A recent IEEE Spectrum article discussed a new treatment for arthritis that doesn’t include pharmaceuticals and highlights bioelectronic medicine’s potential to improve lives. The treatment includes modulating the nervous system’s electrical-signaling patterns to combat inflammation and joint pain associated with rheumatoid arthritis. A nerve stimulator is implanted under the skin and attached to the splenic nerve, the main conduit of brain-body communication.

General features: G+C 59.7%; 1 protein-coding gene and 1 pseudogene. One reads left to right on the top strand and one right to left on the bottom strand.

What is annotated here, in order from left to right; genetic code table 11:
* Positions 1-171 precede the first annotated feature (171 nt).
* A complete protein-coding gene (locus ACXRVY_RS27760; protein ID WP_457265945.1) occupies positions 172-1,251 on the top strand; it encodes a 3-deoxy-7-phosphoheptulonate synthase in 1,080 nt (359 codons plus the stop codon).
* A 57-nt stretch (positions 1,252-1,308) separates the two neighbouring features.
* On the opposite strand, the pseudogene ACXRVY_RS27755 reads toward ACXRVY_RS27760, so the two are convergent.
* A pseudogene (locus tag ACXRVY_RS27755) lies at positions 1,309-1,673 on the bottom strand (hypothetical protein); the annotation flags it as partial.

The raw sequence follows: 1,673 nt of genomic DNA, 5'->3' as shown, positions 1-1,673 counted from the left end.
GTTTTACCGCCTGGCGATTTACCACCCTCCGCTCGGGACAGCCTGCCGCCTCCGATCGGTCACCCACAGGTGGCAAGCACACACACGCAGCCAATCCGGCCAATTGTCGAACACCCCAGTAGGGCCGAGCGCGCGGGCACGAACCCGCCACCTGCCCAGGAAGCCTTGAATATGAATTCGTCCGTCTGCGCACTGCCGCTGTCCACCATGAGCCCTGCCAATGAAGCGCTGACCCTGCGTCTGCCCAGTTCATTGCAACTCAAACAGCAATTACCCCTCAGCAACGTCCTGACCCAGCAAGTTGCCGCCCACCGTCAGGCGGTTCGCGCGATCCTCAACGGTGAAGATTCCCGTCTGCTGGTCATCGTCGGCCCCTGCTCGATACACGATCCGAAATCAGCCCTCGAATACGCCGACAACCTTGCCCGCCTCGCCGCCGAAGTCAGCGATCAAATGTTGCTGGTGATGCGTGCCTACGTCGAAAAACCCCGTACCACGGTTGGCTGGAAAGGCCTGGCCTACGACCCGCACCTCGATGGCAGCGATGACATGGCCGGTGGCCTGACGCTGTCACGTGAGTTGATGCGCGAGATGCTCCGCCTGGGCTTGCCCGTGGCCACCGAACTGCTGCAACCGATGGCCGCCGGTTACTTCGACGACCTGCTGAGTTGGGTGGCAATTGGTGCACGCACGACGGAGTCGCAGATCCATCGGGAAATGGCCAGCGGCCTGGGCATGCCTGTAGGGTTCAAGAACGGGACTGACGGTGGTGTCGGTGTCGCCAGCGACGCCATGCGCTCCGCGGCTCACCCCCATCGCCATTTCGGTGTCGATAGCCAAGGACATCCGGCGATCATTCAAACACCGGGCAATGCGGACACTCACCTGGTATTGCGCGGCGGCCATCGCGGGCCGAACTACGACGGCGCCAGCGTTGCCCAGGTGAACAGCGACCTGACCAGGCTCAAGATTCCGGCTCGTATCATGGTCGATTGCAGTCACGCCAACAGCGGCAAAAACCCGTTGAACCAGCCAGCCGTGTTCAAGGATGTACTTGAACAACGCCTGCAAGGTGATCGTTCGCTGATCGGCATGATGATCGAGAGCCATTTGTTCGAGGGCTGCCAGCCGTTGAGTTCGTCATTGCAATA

Early versions of the device were somewhat cumbersome, so Setpoint Medical gave it a redesign that made it fit in the neck rather than the chest. They shrunk the neurostimulator to the size of a peanut, integrated electrodes and a wirelessly rechargeable battery, and encased it in silicone. A small trial in 2018 proved the device was safe, and a new larger study is evaluating efficacy. If all goes well, trials for other autoimmune diseases could come next.